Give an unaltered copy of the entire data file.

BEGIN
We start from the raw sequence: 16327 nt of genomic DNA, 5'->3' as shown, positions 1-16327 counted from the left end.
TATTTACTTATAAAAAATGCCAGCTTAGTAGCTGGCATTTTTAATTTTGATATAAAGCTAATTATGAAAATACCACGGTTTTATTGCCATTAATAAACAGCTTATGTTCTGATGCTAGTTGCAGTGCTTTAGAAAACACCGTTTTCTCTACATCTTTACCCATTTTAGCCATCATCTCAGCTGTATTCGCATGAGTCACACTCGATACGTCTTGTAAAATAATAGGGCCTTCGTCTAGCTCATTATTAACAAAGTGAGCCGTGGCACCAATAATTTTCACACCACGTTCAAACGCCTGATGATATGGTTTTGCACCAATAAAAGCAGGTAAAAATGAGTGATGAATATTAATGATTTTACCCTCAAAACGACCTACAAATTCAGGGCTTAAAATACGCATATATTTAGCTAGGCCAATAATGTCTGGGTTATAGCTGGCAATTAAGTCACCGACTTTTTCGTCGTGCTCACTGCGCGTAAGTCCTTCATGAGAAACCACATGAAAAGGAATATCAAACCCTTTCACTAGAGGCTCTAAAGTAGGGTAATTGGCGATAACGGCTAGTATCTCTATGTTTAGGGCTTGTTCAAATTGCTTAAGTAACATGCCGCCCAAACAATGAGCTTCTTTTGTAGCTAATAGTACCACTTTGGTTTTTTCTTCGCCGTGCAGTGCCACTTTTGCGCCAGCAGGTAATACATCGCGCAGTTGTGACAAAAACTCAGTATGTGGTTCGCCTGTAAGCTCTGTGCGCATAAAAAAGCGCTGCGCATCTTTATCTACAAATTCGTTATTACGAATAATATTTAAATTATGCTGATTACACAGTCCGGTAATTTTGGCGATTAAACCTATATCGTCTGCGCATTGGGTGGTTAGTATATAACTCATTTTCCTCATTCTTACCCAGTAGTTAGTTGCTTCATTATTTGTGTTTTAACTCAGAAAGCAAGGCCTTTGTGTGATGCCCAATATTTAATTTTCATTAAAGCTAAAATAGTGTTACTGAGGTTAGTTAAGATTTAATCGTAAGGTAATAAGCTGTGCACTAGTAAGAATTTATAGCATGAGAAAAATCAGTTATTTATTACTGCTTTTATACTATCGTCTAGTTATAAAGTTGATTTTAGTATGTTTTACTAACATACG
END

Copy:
We start from the raw sequence: 16327 nt of genomic DNA, 5'->3' as shown, positions 1-16327 counted from the left end.
TATTTACTTATAAAAAATGCCAGCTTAGTAGCTGGCATTTTTAATTTTGATATAAAGCTAATTATGAAAATACCACGGTTTTATTGCCATTAATAAACAGCTTATGTTCTGATGCTAGTTGCAGTGCTTTAGAAAACACCGTTTTCTCTACATCTTTACCCATTTTAGCCATCATCTCAGCTGTATTCGCATGAGTCACACTCGATACGTCTTGTAAAATAATAGGGCCTTCGTCTAGCTCATTATTAACAAAGTGAGCCGTGGCACCAATAATTTTCACACCACGTTCAAACGCCTGATGATATGGTTTTGCACCAATAAAAGCAGGTAAAAATGAGTGATGAATATTAATGATTTTACCCTCAAAACGACCTACAAATTCAGGGCTTAAAATACGCATATATTTAGCTAGGCCAATAATGTCTGGGTTATAGCTGGCAATTAAGTCACCGACTTTTTCGTCGTGCTCACTGCGCGTAAGTCCTTCATGAGAAACCACATGAAAAGGAATATCAAACCCTTTCACTAGAGGCTCTAAAGTAGGGTAATTGGCGATAACGGCTAGTATCTCTATGTTTAGGGCTTGTTCAAATTGCTTAAGTAACATGCCGCCCAAACAATGAGCTTCTTTTGTAGCTAATAGTACCACTTTGGTTTTTTCTTCGCCGTGCAGTGCCACTTTTGCGCCAGCAGGTAATACATCGCGCAGTTGTGACAAAAACTCAGTATGTGGTTCGCCTGTAAGCTCTGTGCGCATAAAAAAGCGCTGCGCATCTTTATCTACAAATTCGTTATTACGAATAATATTTAAATTATGCTGATTACACAGTCCGGTAATTTTGGCGATTAAACCTATATCGTCTGCGCATTGGGTGGTTAGTATATAACTCATTTTCCTCATTCTTACCCAGTAGTTAGTTGCTTCATTATTTGTGTTTTAACTCAGAAAGCAAGGCCTTTGTGTGATGCCCAATATTTAATTTTCATTAAAGCTAAAATAGTGTTACTGAGGTTAGTTAAGATTTAATCGTAAGGTAATAAGCTGTGCACTAGTAAGAATTTATAGCATGAGAAAAATCAGTTATTTATTACTGCTTTTATACTATCGTCTAGTTATAAAGTTGATTTTAGTATGTTTTACTAACATACG